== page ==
Audacity and the Esoteric Disposition
By Seth Miller
Although there are numerous esoteric societies, and even more numerous practitioners who follow the associated esoteric paths, the overall number of people involved with what may be called the esoteric is very slim when considered with the whole mass of humanity. What is the cause of this? What keeps the majority of people from engaging with the esoteric? If we bring to mind all that is normally associated with the words “esoteric”, many different ideas may suggest themselves to us, such as secretive, forbidden, hidden, elite, removed, arcane, or impenetrable. The American Heritage Dictionary1 tells us the word means “of or relating to that which is known by a restricted number of people”, or “not publicly disclosed; confidential”.
Aha! This would, on the face of it, already provide us with the answer we seek: the average person is not involved with esotericism because those who are involved actively keep their knowledge from being released to the public. However, to accept this resolution is to succumb to the most common mistake made by those who are not esotericists. In order to fully elaborate this dilemma, let us begin from The Beginning: with Eve, for by examining her situation we may be able to lead ourselves towards understanding.
When Eve is tempted by the snake, a wise and wily being, she experiences an unusual moment that is, if we take the story at face value, so far unique to humankind: true introspectivity.
“The serpent said to the woman, ‘You will not die. For God knows that when you eat of it your eyes will be opened, and you will be like God, knowing good and evil.’ So when the woman saw that the tree was good for food, and that it was a delight to the eyes, and that the tree was to be desired to make one wise…2”
Although the snake tells her that if she eats the fruit she will be like God, knowing good and evil, Eve undergoes a real inner process of reflection, whereby she values the fruit for three qualities: it is good for food, it is a delight to the eyes, and it confers wisdom. Therefore we can assume that Eve’s disposition includes a value for something akin to practicality, beauty, and wisdom. The important aspect is that she is told by the snake only that it would confer knowledge – Eve must discern the value of the other qualities herself, which can only happen through introspection.
Given that Eve has demonstrated the capacity for introspection, she clearly did not take the fruit blindly, but did so because she made a judgment concerning the value of the fruit in full consciousness of God’s damning words which she had just repeated to the snake moments before. Eve knew what she was after, and perhaps knew she would have to sacrifice obedience to the externally given order of things in order to follow something else: an inner directive. It is in this sense then, that Eve, in this one audacious act (of defiance for some, of inwardly directed purpose for others), became the first esotericist – for it is in fact exactly this disposition that exemplifies those who take up the esoteric.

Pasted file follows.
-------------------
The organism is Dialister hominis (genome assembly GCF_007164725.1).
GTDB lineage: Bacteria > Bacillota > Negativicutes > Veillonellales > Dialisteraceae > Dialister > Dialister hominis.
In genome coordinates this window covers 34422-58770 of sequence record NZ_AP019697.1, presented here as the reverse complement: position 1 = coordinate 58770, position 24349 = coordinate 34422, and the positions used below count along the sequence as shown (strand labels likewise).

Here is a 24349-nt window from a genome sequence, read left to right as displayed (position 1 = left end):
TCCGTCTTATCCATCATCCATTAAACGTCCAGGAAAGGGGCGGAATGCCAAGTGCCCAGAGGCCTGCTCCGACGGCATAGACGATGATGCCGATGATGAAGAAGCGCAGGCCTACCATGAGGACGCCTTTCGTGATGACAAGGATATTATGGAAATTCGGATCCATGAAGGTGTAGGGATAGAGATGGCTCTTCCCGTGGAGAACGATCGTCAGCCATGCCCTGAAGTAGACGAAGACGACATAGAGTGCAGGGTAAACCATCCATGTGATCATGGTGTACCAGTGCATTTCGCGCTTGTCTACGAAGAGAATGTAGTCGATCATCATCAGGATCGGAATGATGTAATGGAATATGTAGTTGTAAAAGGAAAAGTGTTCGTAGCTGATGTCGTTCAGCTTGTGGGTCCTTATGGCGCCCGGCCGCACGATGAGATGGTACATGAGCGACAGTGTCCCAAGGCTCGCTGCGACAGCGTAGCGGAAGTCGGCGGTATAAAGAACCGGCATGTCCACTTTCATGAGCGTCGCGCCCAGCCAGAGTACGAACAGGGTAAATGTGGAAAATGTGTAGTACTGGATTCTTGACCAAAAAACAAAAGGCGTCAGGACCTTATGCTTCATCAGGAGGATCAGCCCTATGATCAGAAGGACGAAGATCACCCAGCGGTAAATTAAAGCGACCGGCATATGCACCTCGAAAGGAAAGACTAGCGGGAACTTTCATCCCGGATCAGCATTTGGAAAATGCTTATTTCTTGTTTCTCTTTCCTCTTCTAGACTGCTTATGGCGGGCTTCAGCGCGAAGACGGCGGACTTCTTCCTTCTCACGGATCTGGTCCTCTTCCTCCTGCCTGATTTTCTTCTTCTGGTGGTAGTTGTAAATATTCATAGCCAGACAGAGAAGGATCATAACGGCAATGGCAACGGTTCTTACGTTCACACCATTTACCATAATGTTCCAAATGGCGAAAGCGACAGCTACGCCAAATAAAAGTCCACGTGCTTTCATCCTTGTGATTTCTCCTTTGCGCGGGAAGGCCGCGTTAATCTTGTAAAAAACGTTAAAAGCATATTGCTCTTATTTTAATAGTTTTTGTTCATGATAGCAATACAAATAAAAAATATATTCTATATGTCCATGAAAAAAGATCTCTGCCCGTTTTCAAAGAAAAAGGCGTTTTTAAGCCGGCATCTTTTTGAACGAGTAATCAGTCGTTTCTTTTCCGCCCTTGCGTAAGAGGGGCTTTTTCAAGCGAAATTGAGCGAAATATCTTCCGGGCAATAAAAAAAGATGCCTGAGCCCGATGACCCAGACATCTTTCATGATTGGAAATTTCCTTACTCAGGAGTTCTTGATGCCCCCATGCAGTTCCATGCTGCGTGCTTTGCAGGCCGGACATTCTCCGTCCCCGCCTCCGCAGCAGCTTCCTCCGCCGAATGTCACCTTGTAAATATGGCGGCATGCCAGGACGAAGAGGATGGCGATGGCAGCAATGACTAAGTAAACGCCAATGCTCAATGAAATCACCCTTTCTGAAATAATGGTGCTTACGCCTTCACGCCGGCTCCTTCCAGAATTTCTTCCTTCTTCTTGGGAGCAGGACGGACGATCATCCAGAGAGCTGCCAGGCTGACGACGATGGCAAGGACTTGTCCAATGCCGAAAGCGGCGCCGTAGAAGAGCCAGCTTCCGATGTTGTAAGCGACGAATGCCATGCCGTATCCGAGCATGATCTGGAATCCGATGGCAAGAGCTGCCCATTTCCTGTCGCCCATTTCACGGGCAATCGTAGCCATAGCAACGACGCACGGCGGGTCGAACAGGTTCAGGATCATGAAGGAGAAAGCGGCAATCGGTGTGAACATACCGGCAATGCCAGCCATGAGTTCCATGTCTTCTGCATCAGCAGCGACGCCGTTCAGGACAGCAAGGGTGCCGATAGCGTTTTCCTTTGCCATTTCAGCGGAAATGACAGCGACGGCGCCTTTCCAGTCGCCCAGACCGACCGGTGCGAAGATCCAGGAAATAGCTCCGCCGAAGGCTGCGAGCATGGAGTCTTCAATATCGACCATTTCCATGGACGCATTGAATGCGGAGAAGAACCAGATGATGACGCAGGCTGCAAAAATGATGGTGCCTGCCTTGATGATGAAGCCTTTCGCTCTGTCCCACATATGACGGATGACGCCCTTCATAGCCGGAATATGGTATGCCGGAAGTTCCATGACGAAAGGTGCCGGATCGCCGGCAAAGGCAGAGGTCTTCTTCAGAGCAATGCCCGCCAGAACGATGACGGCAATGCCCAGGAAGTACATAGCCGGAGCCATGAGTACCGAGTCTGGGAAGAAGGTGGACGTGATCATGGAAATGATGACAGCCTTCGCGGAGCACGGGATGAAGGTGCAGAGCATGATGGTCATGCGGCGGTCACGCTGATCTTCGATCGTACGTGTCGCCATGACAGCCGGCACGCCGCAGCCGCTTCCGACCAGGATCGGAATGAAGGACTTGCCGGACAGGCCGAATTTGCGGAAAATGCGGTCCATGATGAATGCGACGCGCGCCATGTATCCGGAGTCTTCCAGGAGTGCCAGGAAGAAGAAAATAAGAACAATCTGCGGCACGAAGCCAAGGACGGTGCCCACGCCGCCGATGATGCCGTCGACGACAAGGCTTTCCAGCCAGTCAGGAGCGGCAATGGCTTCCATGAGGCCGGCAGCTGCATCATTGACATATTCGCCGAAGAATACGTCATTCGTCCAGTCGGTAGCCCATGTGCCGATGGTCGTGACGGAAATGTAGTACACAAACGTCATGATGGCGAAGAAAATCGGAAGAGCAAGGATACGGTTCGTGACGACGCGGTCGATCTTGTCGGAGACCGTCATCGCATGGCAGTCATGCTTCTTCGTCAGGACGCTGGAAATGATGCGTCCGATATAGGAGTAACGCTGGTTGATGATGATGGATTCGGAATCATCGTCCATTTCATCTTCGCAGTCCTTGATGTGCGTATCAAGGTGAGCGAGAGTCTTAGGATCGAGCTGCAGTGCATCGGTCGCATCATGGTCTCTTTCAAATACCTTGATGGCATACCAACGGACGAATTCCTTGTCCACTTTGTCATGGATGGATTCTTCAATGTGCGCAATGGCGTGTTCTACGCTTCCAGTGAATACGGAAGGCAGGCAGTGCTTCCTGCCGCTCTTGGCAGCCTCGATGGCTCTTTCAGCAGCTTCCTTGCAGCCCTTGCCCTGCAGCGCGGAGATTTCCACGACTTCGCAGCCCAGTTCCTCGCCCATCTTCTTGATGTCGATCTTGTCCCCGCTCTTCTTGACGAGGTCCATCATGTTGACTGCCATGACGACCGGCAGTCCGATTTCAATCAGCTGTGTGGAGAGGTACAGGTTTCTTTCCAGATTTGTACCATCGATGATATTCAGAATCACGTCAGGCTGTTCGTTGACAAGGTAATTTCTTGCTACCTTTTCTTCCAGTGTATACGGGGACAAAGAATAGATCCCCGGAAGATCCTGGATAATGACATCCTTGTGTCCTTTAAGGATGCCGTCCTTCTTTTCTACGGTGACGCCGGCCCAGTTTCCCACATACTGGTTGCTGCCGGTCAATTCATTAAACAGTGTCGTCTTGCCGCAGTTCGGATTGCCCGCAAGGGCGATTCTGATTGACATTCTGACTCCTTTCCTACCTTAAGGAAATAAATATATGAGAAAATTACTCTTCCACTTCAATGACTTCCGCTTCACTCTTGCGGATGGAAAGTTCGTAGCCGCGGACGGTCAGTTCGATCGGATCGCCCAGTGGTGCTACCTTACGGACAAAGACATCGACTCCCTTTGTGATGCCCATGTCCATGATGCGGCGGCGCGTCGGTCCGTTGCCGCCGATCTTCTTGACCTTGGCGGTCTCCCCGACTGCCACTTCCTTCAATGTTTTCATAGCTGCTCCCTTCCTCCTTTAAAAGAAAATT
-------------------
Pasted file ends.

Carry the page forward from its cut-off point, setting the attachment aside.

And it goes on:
The root of the word esoteric is actually from the Greek meaning “within”, and has nothing explicitly to do with secretiveness or exclusivity. To be an esotericist is to not only find the strength to look within, but also includes the activation of one’s will in accordance with what is found there, sometimes to the dismay of those individuals and institutions who lay out their own directives in a way that the esotericist at first experiences as arbitrary. Because of this, it is part of the strange nature of the esoteric path that it is at once open to all while simultaneously being innately selective; but in the sense that it is self-selective. In order to ‘join’, you are required to ‘apply’, but in this case the applying itself constitutes the joining!
Hence we see that the esotericist is one who is truly audacious: one who is intrepid, one who is “heedless of restraints, as of those imposed by prudence, propriety, or convention”3 – or God. For when we hear the inner call, we must either ignore it - or lend the rest of our lives to the search.
This audacity is an audacity of creation. Those who undertake an esoteric path seek to become creators. Of what? Of themselves! Here Eve’s story reminds us that when she eats of the forbidden fruit (…an esoteric fruit?), she will become like God, knowing good and evil. Creation without reflection is random and purposeless – it is only with the ability to distinguish between what is good and what is evil that a creation can have meaning beyond that of any automata. Thus Eve, and luckily her husband as well, have gained the godlike gift of making meaningful creations, and the first (and last) creation is that of themselves. To undertake one’s own evolution, with all the impossibilities and dangers that accompany such a mad endeavor, is the essence of the esoteric path. Had Eve not taken of the fruit, someone else would have had to take her place, lest all subsequent humanity remain under the yoke of the external.
It takes a certain kind of person to select themselves into accepting such a task, and perhaps herein lies the answer to our original question, because this task is, of course, profoundly difficult. The method is at times uncertain, the results not guaranteed, the potential for either good or evil results balanced on the edge of a knife – and the responsibility for the outcome is intimately bound up with the continuing choice to persevere. Who is such a person?
1 (back) The American Heritage® Dictionary of the English Language, Fourth Edition, Copyright © 2000 by Houghton Mifflin Company
2 (back) Genesis, Chapter 3, Revised Standard Version, Electronic Text Center, University of Virginia Library
3 (back) The American Heritage® Dictionary of the English Language, Fourth Edition, Copyright © 2000 by Houghton Mifflin Company